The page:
At Hand-Eye Supply we love a good pocket knife, and we're always looking out for another one that will tickle our fancy. It's definitely a bonus when it has a compelling story to it as well.
Historically, Sheffield has been the center of Steel and Cutlery in the UK for more than 700 years—in fact, the term 'Cutler' was first used on Sheffield tax return in 1297. The IXL British Army Knife has its roots in the 19th-Century military knives that had evolved from 'workman' knives that were used by coachman and tradesmen.
The marlin spike featured on these knives was an invaluable tool for the mariners who would use them to tie specialized functional knots for nautical purposes.
The rounded-off tip of the blade also reflects the mariner history, albeit a slightly grimmer side of it. This can also be seen in the Anchor knife we carry at Hand-Eye Supply. Sea conditions were often terse with many of the sailors being indentured, 'Shanghai'd' or enslaved. A stab wound was almost certainly a death sentence at sea. The rounded blade prevented stabbings.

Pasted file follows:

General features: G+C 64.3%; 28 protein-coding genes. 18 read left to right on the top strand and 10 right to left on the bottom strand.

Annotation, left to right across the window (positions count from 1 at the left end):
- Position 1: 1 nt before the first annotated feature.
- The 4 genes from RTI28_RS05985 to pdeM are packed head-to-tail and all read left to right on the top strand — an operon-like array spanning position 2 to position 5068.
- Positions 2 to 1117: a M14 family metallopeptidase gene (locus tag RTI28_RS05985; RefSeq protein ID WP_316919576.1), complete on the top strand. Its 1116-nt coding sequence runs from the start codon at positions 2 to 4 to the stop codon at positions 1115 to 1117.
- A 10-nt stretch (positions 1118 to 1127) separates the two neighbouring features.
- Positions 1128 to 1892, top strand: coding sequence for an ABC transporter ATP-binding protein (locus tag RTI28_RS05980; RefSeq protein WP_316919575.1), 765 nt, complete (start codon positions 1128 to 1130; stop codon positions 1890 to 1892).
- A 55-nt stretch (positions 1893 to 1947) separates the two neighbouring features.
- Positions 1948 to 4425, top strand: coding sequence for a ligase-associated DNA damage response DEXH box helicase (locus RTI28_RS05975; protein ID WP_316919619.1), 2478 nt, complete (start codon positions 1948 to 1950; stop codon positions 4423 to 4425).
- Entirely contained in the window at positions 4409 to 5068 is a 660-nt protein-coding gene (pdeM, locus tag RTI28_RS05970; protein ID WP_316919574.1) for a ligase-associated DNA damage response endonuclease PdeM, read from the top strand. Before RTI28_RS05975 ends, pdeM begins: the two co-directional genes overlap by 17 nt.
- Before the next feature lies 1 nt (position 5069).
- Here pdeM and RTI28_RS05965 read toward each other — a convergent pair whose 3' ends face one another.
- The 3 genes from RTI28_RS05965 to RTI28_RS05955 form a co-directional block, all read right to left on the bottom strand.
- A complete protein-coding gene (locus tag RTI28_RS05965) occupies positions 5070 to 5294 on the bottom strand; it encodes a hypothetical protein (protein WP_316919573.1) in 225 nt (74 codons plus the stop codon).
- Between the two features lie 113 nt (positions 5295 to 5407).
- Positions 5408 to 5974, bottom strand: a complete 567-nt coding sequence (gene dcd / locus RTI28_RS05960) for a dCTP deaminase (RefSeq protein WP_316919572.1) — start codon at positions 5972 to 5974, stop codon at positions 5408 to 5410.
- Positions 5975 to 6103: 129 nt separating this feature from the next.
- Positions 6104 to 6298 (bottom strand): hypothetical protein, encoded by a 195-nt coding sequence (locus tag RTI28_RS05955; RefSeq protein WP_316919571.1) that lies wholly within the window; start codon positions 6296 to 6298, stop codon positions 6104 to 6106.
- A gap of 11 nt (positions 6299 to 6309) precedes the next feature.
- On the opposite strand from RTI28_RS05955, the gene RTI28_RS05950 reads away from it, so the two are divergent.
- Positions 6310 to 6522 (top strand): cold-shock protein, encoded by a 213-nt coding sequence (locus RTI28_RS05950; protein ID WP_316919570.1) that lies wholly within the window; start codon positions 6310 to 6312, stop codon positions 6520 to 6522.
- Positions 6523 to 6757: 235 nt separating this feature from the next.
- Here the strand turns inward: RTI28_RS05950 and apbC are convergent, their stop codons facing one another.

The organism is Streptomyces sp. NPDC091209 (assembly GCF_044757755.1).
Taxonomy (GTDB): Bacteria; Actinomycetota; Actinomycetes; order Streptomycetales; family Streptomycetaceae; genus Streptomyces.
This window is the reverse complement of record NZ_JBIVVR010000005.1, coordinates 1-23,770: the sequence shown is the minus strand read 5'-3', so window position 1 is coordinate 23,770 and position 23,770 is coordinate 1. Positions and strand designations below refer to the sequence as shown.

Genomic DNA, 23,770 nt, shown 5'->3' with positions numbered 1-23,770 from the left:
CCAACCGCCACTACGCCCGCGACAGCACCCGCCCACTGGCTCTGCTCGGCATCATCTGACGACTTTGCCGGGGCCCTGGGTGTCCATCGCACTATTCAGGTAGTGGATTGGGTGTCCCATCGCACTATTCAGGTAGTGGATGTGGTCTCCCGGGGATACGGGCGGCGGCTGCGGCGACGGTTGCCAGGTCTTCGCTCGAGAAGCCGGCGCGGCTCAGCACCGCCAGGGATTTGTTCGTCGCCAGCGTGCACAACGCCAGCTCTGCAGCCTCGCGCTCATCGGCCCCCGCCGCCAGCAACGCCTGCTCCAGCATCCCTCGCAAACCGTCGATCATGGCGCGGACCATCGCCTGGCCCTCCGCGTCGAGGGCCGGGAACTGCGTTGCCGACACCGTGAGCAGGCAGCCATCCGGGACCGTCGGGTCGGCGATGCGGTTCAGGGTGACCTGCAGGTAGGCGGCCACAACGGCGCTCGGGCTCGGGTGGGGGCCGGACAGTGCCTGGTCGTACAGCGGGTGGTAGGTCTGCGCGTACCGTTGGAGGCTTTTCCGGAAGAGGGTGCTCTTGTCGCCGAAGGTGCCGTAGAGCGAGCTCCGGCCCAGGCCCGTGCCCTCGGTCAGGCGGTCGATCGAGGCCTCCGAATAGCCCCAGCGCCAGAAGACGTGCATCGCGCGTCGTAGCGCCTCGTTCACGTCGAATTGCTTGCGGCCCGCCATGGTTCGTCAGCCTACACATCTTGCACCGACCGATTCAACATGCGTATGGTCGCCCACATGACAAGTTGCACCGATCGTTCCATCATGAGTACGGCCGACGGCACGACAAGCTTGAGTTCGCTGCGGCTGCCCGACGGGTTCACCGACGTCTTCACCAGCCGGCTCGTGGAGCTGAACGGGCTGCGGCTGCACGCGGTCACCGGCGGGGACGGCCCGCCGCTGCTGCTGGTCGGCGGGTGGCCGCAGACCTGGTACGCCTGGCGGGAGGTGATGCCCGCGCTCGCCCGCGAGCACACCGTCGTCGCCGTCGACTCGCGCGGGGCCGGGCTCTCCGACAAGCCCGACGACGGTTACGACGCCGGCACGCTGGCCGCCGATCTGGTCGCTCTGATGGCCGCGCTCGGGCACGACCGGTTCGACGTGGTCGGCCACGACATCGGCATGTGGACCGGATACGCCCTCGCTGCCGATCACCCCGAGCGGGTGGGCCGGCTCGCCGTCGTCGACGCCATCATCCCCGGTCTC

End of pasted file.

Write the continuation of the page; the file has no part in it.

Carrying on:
The tin opener showed up in the late 1800s, allowing soldiers in the field to open their canned food rations.
During WWI and WWII, Joseph Rodgers was the primary manufacturer of these knives, but the torch is now carried on by Egginton group, originally Egginton Bros. Ltd., formed in 1872, who have sought to preserve the once ailing Sheffield cutlery industry.
The British Army Knife offers a 2.25-inch sheepsfoot blade, can opener, forged marlin spike, and built-in flathead screwdriver. At four inches long and a slim quarter inch wide, it is very pocket-friendly but not misplaceably small.
More images after the jump...